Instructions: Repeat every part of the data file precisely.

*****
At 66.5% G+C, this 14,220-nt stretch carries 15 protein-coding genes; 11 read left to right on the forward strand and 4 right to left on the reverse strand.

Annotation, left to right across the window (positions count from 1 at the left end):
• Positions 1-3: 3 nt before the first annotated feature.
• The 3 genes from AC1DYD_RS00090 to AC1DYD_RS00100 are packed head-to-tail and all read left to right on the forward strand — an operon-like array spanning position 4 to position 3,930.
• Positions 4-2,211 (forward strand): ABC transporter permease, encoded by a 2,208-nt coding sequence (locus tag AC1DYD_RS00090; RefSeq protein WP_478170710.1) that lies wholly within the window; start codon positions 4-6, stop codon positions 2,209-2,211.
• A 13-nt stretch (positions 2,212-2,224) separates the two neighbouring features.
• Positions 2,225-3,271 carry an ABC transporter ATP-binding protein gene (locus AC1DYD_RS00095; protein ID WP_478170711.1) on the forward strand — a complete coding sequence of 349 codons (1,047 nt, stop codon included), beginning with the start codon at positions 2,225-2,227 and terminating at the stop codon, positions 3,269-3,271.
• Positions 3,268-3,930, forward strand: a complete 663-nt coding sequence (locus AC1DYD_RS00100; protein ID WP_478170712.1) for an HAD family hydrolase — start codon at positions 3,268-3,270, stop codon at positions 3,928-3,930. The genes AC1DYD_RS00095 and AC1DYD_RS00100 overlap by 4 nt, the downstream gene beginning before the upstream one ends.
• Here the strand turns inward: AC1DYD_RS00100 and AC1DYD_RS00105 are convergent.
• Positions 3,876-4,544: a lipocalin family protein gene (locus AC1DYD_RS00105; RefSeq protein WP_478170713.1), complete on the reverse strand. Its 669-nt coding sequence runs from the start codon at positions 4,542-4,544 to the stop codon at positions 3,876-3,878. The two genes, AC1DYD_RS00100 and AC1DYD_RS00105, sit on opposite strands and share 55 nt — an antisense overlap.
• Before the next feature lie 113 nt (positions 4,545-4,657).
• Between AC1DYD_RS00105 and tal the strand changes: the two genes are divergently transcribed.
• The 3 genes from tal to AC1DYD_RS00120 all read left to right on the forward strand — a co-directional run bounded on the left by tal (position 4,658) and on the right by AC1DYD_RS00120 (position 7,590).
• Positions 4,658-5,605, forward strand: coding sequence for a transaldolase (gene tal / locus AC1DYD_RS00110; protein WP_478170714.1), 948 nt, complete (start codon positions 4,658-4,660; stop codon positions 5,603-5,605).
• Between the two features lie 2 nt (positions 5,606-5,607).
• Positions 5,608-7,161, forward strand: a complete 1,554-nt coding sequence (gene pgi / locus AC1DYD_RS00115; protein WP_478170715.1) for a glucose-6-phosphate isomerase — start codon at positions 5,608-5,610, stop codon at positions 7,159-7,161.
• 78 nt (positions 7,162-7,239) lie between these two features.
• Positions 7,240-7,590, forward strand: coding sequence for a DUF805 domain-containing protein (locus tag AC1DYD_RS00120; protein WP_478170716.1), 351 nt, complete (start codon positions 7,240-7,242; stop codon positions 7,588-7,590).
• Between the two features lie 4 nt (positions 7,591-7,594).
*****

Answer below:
At 66.5% G+C, this 14,220-nt stretch carries 15 protein-coding genes; 11 read left to right on the forward strand and 4 right to left on the reverse strand.

Annotation, left to right across the window (positions count from 1 at the left end):
• Positions 1-3: 3 nt before the first annotated feature.
• The 3 genes from AC1DYD_RS00090 to AC1DYD_RS00100 are packed head-to-tail and all read left to right on the forward strand — an operon-like array spanning position 4 to position 3,930.
• Positions 4-2,211 (forward strand): ABC transporter permease, encoded by a 2,208-nt coding sequence (locus tag AC1DYD_RS00090; RefSeq protein WP_478170710.1) that lies wholly within the window; start codon positions 4-6, stop codon positions 2,209-2,211.
• A 13-nt stretch (positions 2,212-2,224) separates the two neighbouring features.
• Positions 2,225-3,271 carry an ABC transporter ATP-binding protein gene (locus AC1DYD_RS00095; protein ID WP_478170711.1) on the forward strand — a complete coding sequence of 349 codons (1,047 nt, stop codon included), beginning with the start codon at positions 2,225-2,227 and terminating at the stop codon, positions 3,269-3,271.
• Positions 3,268-3,930, forward strand: a complete 663-nt coding sequence (locus AC1DYD_RS00100; protein ID WP_478170712.1) for an HAD family hydrolase — start codon at positions 3,268-3,270, stop codon at positions 3,928-3,930. The genes AC1DYD_RS00095 and AC1DYD_RS00100 overlap by 4 nt, the downstream gene beginning before the upstream one ends.
• Here the strand turns inward: AC1DYD_RS00100 and AC1DYD_RS00105 are convergent.
• Positions 3,876-4,544: a lipocalin family protein gene (locus AC1DYD_RS00105; RefSeq protein WP_478170713.1), complete on the reverse strand. Its 669-nt coding sequence runs from the start codon at positions 4,542-4,544 to the stop codon at positions 3,876-3,878. The two genes, AC1DYD_RS00100 and AC1DYD_RS00105, sit on opposite strands and share 55 nt — an antisense overlap.
• Before the next feature lie 113 nt (positions 4,545-4,657).
• Between AC1DYD_RS00105 and tal the strand changes: the two genes are divergently transcribed.
• The 3 genes from tal to AC1DYD_RS00120 all read left to right on the forward strand — a co-directional run bounded on the left by tal (position 4,658) and on the right by AC1DYD_RS00120 (position 7,590).
• Positions 4,658-5,605, forward strand: coding sequence for a transaldolase (gene tal / locus AC1DYD_RS00110; protein WP_478170714.1), 948 nt, complete (start codon positions 4,658-4,660; stop codon positions 5,603-5,605).
• Between the two features lie 2 nt (positions 5,606-5,607).
• Positions 5,608-7,161, forward strand: a complete 1,554-nt coding sequence (gene pgi / locus AC1DYD_RS00115; protein WP_478170715.1) for a glucose-6-phosphate isomerase — start codon at positions 5,608-5,610, stop codon at positions 7,159-7,161.
• 78 nt (positions 7,162-7,239) lie between these two features.
• Positions 7,240-7,590, forward strand: coding sequence for a DUF805 domain-containing protein (locus tag AC1DYD_RS00120; protein WP_478170716.1), 351 nt, complete (start codon positions 7,240-7,242; stop codon positions 7,588-7,590).
• Between the two features lie 4 nt (positions 7,591-7,594).